BOTH the military battle in Nicaragua and the political battle within the United States over how best to influence its course are far from over. The green light finally given by a narrow margin of the House to the President's $100 million aid package to the ``contra'' rebels probably says more about President Reagan's leadership skills than anything else. Few in Congress appear convinced that anything short of much more massive aid or US intervention could turn the tide in the guerrillas' fight against the Marxist-led Sandinistas.
Fortunately there will be other checkpoints along the way. The aid will be sent in installments. Before the second one, in October, the President and a special congressional commission would have to verify that no reasonable chance for negotiations in Nicaragua exists. A bipartisan congressional commission will monitor use of the money by contra forces to guard against diversion and profiteering. And a new round of congressional elections comes up in November.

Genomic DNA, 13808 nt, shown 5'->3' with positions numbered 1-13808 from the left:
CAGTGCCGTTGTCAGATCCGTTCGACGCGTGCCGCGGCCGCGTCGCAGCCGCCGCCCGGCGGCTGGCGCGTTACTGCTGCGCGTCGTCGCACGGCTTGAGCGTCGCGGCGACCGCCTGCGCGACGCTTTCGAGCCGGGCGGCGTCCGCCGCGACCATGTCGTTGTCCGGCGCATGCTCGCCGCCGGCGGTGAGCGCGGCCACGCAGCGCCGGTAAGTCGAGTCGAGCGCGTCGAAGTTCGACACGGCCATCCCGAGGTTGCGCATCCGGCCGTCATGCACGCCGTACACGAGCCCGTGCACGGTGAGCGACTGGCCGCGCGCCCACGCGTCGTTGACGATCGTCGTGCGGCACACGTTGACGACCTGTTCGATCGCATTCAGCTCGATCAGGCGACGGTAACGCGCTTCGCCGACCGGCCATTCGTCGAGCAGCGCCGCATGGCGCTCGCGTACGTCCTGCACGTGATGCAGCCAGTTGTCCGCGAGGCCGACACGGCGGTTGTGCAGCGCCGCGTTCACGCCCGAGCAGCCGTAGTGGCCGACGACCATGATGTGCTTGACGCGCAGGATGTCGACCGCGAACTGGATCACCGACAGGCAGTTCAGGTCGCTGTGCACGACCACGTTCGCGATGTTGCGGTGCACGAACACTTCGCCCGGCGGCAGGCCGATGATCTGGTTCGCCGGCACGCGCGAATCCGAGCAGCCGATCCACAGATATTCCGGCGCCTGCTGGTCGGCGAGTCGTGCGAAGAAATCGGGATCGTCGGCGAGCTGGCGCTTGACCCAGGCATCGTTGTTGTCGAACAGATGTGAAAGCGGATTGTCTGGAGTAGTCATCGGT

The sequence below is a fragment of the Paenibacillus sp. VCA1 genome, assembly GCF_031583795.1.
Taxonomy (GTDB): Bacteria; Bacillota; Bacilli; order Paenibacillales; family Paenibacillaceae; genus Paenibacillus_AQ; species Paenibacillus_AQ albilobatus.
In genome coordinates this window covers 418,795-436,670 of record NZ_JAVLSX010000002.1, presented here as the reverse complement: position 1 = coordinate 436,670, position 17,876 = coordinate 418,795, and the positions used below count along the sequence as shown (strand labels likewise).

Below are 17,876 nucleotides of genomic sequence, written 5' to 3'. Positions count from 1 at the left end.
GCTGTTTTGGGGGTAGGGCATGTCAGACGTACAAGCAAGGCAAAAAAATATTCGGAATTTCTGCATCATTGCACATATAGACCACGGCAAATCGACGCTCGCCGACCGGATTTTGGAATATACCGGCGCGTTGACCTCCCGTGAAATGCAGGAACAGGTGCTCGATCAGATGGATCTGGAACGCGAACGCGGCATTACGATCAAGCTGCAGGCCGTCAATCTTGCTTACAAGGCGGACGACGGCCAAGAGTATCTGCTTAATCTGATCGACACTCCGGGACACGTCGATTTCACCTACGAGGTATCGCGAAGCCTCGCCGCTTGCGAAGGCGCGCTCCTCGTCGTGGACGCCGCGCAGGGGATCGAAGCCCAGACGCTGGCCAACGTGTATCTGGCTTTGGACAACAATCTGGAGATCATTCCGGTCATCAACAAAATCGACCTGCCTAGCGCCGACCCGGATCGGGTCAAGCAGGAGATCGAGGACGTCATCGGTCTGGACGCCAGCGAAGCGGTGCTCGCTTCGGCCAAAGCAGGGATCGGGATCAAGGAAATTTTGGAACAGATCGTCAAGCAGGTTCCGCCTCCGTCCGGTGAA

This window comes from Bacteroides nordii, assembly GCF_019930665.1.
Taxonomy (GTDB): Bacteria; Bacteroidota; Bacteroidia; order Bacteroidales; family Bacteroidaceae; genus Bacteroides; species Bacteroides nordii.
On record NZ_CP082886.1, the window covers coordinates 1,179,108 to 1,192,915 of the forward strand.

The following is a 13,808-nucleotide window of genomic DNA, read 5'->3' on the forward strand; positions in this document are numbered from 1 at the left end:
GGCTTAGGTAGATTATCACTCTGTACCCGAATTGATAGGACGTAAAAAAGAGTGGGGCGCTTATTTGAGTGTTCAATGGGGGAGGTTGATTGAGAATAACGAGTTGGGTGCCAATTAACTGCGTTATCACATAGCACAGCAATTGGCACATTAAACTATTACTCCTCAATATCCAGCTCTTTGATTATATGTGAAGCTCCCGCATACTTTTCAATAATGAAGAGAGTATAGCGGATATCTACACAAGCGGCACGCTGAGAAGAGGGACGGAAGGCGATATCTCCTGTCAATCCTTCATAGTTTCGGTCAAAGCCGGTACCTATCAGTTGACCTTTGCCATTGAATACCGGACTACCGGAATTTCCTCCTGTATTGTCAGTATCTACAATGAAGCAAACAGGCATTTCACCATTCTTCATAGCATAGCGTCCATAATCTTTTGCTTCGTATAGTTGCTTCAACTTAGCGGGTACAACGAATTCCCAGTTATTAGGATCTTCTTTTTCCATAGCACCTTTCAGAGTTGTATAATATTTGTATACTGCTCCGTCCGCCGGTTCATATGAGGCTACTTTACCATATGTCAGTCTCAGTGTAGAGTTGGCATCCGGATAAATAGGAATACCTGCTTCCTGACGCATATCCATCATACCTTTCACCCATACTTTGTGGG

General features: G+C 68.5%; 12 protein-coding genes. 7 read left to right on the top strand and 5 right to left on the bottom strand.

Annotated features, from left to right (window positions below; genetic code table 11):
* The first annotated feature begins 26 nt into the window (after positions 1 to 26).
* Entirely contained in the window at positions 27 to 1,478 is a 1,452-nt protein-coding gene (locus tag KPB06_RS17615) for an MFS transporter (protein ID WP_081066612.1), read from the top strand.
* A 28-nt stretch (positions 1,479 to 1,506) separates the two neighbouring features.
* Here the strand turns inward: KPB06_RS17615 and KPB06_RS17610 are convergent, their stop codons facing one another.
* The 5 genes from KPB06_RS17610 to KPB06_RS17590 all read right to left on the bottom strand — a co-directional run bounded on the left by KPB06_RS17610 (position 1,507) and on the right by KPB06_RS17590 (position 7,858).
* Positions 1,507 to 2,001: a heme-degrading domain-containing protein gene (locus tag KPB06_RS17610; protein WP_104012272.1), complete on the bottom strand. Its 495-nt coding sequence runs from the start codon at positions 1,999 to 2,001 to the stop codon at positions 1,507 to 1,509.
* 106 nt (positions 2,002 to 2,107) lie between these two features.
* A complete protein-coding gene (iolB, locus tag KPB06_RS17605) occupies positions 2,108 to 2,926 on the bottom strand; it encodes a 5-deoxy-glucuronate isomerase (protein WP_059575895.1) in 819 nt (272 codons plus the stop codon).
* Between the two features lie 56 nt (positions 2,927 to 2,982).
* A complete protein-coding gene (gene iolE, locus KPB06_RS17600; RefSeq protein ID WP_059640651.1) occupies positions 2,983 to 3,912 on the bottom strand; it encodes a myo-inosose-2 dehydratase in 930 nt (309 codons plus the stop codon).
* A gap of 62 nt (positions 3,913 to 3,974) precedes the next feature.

The best part of the contra aid package may be the $300 million in economic assistance included for the neighboring democracies of Guatemala, Costa Rica, Honduras, and El Salvador. All would be partners in any eventual regional peace treaty signed.
No one in the US wants to see Nicaragua become a Soviet military base or remain a Marxist state. The White House insists it is determined to see Managua's government evolve into or be replaced by a democracy. But modification of Managua's Marxism or its containment may prove to be far more realistic. And a negotiated solution, such as offered by the Contadora talks, is the best route for getting there.